He suggested looking for Crouch while watching the film.

“Gene was the guy who heroically left cover on several occasions to run to the hot dog stand to get snacks,” Handley joked.

He also remembered reuniting with Crouch in 1979 when they were in Fort Sill, Okla. for regional SWAT team training to repel out of a helicopter.

“I recall a guy from Oklahoma City who, before he gets on the helicopter, excuses himself and leaves. Next time I see him, he is standing in the back of the line. It happens three times. I check him out and get to looking at him. Lo and behold it’s Laddie Crouch. I don’t think he ever got on that helicopter,” Handley said.

Crouch and Handley met again when they were assigned to the Little Rock field office.

“When he and I would work together, if we would stop for gas, Gene would always get two of those great big Snicker bars. He would hand me one and open his up. He knew I could not handle chocolate. I’d take one bite and he’d get to eat the rest of mine along with the one he had,” Handley said.

Handley added that Crouch had always been a true Southern gentleman.

“Gene Crouch always had and always will have my back. I am privileged and honored to have Gene Crouch as my friend,” Handley said.

Cabot High School football coach Mike Malham finished grilling of Crouch.

“You already heard they call him ‘Snacks.’ When he worked at Cabot High School, it didn’t matter if you saw him mid-morning, noon, early afternoon, mid-afternoon or late afternoon. He either had a doughnut, a Snickers or a bag of potato chips in his hand,” Malham said.

Malham said Crouch was supposedly a pretty good athlete. He got a scholarship to play at Arkansas and played with Ken Hatfield.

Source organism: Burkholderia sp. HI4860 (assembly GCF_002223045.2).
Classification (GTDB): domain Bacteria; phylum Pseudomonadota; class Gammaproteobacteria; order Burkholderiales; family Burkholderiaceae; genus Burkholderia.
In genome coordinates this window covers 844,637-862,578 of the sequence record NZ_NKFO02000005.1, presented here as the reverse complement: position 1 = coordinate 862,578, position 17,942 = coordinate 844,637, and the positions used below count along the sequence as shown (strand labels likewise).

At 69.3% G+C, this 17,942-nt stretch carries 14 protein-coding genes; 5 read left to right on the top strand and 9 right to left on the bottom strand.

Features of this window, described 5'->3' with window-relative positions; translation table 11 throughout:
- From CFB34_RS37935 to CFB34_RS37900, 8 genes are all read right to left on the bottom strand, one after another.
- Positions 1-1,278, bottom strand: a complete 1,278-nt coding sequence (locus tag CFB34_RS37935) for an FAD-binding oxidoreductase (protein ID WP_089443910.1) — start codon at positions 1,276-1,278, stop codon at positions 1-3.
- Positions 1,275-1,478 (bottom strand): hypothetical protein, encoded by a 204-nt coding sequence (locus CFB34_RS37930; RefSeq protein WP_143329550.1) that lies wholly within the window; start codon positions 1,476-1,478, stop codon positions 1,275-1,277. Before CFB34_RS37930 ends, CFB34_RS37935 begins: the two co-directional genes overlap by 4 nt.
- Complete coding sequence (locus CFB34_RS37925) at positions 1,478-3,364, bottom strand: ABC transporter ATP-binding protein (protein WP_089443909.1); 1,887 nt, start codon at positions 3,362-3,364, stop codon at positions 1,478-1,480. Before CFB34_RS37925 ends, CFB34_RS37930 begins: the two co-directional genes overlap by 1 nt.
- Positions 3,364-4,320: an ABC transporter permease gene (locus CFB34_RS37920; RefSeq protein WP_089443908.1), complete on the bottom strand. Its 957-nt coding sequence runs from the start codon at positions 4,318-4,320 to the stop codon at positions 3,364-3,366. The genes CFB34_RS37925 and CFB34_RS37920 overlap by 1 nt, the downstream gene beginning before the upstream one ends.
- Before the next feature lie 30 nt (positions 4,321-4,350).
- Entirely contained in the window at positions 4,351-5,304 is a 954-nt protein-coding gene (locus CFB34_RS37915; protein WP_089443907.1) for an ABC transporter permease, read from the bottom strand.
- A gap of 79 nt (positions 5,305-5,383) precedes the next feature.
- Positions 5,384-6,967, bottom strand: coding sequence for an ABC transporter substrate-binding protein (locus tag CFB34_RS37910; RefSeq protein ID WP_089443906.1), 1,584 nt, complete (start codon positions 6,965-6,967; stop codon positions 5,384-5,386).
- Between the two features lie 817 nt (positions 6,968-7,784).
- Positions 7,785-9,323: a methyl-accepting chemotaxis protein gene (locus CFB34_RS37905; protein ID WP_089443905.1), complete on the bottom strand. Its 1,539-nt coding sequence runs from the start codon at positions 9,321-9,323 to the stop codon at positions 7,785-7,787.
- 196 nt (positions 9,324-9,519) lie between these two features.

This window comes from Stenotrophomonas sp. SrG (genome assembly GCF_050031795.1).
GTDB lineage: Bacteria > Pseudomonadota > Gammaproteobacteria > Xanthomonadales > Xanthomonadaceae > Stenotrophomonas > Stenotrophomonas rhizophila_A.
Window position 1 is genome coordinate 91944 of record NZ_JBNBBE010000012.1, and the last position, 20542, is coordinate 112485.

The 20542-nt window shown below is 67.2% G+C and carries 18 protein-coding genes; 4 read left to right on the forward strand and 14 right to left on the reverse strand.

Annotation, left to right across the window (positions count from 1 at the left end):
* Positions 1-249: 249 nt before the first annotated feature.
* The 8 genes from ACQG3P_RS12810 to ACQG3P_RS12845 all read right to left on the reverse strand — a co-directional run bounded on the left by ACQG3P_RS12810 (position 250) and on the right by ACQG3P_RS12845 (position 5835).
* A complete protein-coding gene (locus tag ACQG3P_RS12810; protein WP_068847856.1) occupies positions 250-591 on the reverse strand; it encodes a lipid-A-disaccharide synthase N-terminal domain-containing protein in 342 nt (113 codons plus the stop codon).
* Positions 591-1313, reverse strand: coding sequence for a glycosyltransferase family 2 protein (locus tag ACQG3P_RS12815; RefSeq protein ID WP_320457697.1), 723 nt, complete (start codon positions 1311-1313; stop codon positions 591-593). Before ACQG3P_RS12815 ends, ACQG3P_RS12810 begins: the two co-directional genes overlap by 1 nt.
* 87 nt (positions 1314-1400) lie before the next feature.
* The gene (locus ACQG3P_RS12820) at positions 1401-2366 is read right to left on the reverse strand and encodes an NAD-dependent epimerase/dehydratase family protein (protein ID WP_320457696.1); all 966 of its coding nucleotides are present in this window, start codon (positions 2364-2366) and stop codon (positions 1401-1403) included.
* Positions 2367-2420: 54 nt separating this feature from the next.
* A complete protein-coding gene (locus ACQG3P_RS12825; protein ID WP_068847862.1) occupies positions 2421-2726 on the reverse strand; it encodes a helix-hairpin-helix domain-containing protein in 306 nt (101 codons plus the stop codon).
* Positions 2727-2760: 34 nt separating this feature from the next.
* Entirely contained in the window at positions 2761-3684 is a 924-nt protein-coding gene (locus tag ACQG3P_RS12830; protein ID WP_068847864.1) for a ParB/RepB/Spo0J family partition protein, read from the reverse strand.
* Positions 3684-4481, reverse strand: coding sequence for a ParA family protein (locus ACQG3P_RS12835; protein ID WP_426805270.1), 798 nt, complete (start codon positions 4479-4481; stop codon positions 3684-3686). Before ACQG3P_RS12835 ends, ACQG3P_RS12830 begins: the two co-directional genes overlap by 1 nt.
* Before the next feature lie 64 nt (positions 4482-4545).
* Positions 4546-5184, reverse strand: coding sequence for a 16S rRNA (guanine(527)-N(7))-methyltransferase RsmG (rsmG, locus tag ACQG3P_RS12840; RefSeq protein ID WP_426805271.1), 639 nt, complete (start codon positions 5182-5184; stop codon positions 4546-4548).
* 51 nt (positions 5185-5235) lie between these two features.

“When talking with Ken before the banquet started, I asked what makes a good team,” Malham said.

Hatfield replied, “If you can get rid of all the dead weight, you are going to be successful.”

Malham said, “Well, Gene quit the team in ’63 and they won the national championship in ’64. So Gene, Ken wants to thank you for your part in the national championship.”

After retiring from the FBI, Crouch coached the Cabot Junior High football players.

“He was one of the best coaches I’ve ever had at the junior high. I tried coaching seventh and eighth graders for one day and I gave up. Those guys don’t listen to what you say. Gene had the most patience of any coach I’ve ever seen. Kids loved him and started calling him Grandpa,” Malham said.

“When Gene had to quit, we lost a real good coach. He had to help his late wife, Sue, with her health over the past 10 years. You have to have a heart of gold to do that.”

Gene Crouch said, “I am honored, humbled and blessed to be a part of this year’s recognition of the high school scholarship recipients. It is one of the great honors of my life.”

He then fired back at the roasters. “Ken Hatfield is a scratch golfer. Anytime he hits the ball, he scratches his head and wonders where it went,” Crouch joked.

He also told a story about Malham. “A couple of years ago, Coach Malham was preparing for a big game against Jacksonville. He went to his church, which is in Jacksonville, to pray and light a candle before the game.

“Inside the church, he looked up and noticed Jacksonville’s star quarterback lighting a candle a few feet away. Soon after he got up and left, Coach Malham walked over and blew out that candle,” Crouch said.

Crouch is a member of Cabot United Methodist Church and the Rolling Hills Golf Association. He was a Cabot Rotarian for many years, being honored as Rotarian of the Year for 2008-09.